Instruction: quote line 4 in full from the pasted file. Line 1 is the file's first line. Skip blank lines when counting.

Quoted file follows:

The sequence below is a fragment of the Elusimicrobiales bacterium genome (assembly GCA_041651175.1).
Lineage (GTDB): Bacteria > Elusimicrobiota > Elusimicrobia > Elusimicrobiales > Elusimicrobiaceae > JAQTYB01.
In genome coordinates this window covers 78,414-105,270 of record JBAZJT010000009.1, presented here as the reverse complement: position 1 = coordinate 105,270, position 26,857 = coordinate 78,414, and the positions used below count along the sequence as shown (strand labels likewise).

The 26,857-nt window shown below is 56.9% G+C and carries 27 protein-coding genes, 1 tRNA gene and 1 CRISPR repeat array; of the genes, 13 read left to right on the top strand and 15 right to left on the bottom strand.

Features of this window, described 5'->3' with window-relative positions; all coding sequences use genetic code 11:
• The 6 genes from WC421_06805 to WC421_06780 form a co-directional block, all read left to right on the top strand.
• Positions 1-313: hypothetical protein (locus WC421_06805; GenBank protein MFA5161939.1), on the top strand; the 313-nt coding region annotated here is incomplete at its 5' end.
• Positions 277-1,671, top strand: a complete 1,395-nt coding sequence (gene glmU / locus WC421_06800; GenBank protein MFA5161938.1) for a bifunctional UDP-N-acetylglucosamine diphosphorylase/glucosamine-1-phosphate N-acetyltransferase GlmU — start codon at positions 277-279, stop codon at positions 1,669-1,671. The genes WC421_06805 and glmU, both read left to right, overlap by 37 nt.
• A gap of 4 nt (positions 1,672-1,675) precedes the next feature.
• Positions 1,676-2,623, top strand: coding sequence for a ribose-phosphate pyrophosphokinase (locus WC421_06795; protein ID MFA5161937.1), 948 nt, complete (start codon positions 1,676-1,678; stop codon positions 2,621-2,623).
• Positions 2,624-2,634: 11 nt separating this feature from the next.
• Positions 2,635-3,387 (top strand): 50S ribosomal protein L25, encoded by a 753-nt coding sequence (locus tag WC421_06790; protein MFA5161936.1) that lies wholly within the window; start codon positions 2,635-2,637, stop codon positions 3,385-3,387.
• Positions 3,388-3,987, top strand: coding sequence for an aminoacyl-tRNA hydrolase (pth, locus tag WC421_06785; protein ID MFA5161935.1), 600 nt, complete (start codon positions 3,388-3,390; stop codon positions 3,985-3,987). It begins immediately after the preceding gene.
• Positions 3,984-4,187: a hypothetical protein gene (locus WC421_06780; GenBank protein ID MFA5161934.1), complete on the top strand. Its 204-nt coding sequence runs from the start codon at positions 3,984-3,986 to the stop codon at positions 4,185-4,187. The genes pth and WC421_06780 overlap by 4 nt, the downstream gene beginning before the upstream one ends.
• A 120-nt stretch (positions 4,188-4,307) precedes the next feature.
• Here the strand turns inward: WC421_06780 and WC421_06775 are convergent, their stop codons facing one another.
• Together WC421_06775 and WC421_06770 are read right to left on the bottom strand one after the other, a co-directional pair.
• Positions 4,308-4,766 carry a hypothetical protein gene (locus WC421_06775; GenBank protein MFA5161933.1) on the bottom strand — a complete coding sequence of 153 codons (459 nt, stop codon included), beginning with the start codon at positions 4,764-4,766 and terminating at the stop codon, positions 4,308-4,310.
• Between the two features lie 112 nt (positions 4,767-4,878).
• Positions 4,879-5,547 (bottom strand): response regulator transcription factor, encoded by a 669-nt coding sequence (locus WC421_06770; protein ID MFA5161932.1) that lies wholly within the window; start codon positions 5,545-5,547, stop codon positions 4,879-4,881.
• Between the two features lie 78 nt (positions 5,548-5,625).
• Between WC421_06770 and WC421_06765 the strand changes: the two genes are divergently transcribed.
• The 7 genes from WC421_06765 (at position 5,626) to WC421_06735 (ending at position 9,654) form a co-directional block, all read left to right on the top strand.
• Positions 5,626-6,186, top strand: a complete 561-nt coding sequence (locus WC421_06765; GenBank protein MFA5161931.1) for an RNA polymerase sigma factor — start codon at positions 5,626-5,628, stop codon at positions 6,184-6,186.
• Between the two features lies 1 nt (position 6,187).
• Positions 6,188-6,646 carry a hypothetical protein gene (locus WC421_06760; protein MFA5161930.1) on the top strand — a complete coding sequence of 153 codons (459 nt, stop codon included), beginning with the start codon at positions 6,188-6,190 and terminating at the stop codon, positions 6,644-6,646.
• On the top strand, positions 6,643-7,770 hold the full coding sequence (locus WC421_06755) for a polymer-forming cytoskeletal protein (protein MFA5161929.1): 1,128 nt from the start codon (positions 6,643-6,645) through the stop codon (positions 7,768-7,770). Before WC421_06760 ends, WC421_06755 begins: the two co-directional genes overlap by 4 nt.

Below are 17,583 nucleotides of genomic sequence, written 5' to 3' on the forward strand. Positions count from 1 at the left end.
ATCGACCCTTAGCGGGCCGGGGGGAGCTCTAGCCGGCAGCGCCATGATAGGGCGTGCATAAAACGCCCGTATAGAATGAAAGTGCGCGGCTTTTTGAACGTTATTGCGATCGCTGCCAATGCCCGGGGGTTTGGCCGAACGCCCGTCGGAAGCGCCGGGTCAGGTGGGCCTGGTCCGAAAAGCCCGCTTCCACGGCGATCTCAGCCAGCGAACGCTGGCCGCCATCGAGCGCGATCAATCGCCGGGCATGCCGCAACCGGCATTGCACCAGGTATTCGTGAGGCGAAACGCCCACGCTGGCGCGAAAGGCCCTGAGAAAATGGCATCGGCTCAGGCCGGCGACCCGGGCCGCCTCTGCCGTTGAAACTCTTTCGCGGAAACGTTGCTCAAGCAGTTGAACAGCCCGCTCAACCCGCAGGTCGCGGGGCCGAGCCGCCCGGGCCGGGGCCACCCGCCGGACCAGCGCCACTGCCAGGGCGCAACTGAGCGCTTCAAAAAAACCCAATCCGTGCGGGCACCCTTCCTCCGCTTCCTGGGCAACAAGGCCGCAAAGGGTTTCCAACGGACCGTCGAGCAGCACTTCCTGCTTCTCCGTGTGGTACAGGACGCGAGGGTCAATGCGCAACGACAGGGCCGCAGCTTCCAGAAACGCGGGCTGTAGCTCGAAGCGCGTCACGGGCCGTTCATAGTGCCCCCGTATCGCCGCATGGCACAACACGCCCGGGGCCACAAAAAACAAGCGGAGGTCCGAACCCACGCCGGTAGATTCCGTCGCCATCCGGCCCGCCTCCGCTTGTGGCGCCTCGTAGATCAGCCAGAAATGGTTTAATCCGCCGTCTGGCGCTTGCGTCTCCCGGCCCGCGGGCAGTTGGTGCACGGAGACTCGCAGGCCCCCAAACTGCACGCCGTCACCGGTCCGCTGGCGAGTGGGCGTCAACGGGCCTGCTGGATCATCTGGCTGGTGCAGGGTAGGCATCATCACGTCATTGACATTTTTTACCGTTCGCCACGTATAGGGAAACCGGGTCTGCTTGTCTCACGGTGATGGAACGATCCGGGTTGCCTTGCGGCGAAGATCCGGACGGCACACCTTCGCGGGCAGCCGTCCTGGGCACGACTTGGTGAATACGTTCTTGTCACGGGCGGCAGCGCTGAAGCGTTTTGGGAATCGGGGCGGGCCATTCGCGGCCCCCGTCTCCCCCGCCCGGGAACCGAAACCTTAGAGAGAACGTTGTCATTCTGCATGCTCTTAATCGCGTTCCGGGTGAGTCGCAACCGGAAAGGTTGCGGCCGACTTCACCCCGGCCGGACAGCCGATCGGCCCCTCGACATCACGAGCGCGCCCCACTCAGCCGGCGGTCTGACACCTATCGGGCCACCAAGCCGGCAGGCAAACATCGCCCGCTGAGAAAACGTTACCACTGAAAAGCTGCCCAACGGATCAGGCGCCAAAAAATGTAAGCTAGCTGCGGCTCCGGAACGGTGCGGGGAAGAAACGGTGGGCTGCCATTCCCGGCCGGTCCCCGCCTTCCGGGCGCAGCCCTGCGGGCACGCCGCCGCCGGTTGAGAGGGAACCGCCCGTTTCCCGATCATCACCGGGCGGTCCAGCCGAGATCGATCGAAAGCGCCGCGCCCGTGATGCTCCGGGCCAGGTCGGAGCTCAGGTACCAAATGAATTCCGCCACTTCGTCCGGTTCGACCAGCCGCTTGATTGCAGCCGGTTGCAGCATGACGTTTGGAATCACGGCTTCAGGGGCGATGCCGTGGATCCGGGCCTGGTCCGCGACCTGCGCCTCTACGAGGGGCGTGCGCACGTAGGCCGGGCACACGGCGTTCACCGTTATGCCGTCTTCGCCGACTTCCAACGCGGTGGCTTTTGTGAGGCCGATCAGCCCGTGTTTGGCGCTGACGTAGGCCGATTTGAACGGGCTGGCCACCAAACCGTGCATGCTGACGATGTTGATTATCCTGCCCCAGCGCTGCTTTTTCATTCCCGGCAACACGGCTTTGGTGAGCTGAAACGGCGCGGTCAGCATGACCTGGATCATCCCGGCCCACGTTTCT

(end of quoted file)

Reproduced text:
The 26,857-nt window shown below is 56.9% G+C and carries 27 protein-coding genes, 1 tRNA gene and 1 CRISPR repeat array; of the genes, 13 read left to right on the top strand and 15 right to left on the bottom strand.